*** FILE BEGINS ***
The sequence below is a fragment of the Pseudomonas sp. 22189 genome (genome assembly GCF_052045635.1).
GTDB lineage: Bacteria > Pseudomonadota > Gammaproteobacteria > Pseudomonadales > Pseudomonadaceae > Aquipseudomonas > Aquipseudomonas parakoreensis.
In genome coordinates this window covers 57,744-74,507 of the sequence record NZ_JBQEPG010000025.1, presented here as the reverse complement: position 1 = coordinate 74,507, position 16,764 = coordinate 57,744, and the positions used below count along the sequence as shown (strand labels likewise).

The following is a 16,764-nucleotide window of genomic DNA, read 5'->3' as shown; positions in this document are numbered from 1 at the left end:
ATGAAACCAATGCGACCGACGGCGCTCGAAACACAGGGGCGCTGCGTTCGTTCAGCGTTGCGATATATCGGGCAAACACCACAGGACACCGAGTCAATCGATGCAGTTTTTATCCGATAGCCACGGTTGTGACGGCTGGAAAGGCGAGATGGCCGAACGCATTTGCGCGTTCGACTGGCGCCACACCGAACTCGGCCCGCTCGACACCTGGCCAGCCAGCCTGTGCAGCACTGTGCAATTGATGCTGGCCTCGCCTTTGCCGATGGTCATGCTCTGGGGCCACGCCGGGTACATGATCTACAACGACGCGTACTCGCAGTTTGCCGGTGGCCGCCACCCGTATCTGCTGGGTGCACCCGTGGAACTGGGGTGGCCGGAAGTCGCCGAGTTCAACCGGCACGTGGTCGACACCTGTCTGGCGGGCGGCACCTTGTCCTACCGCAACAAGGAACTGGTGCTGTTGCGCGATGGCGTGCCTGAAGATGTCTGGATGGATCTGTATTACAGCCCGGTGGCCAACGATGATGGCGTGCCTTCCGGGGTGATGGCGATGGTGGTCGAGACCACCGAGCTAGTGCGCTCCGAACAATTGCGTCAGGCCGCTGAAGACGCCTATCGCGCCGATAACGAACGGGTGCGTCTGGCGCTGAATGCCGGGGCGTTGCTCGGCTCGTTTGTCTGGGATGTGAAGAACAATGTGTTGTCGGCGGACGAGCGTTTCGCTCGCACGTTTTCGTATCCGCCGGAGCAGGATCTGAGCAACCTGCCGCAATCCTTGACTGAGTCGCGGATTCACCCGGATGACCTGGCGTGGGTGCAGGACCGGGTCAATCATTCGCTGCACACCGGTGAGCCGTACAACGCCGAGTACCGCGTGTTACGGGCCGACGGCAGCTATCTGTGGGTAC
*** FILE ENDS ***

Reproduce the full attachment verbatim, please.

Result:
The sequence below is a fragment of the Pseudomonas sp. 22189 genome (genome assembly GCF_052045635.1).
GTDB lineage: Bacteria > Pseudomonadota > Gammaproteobacteria > Pseudomonadales > Pseudomonadaceae > Aquipseudomonas > Aquipseudomonas parakoreensis.
In genome coordinates this window covers 57,744-74,507 of the sequence record NZ_JBQEPG010000025.1, presented here as the reverse complement: position 1 = coordinate 74,507, position 16,764 = coordinate 57,744, and the positions used below count along the sequence as shown (strand labels likewise).

The following is a 16,764-nucleotide window of genomic DNA, read 5'->3' as shown; positions in this document are numbered from 1 at the left end:
ATGAAACCAATGCGACCGACGGCGCTCGAAACACAGGGGCGCTGCGTTCGTTCAGCGTTGCGATATATCGGGCAAACACCACAGGACACCGAGTCAATCGATGCAGTTTTTATCCGATAGCCACGGTTGTGACGGCTGGAAAGGCGAGATGGCCGAACGCATTTGCGCGTTCGACTGGCGCCACACCGAACTCGGCCCGCTCGACACCTGGCCAGCCAGCCTGTGCAGCACTGTGCAATTGATGCTGGCCTCGCCTTTGCCGATGGTCATGCTCTGGGGCCACGCCGGGTACATGATCTACAACGACGCGTACTCGCAGTTTGCCGGTGGCCGCCACCCGTATCTGCTGGGTGCACCCGTGGAACTGGGGTGGCCGGAAGTCGCCGAGTTCAACCGGCACGTGGTCGACACCTGTCTGGCGGGCGGCACCTTGTCCTACCGCAACAAGGAACTGGTGCTGTTGCGCGATGGCGTGCCTGAAGATGTCTGGATGGATCTGTATTACAGCCCGGTGGCCAACGATGATGGCGTGCCTTCCGGGGTGATGGCGATGGTGGTCGAGACCACCGAGCTAGTGCGCTCCGAACAATTGCGTCAGGCCGCTGAAGACGCCTATCGCGCCGATAACGAACGGGTGCGTCTGGCGCTGAATGCCGGGGCGTTGCTCGGCTCGTTTGTCTGGGATGTGAAGAACAATGTGTTGTCGGCGGACGAGCGTTTCGCTCGCACGTTTTCGTATCCGCCGGAGCAGGATCTGAGCAACCTGCCGCAATCCTTGACTGAGTCGCGGATTCACCCGGATGACCTGGCGTGGGTGCAGGACCGGGTCAATCATTCGCTGCACACCGGTGAGCCGTACAACGCCGAGTACCGCGTGTTACGGGCCGACGGCAGCTATCTGTGGGTAC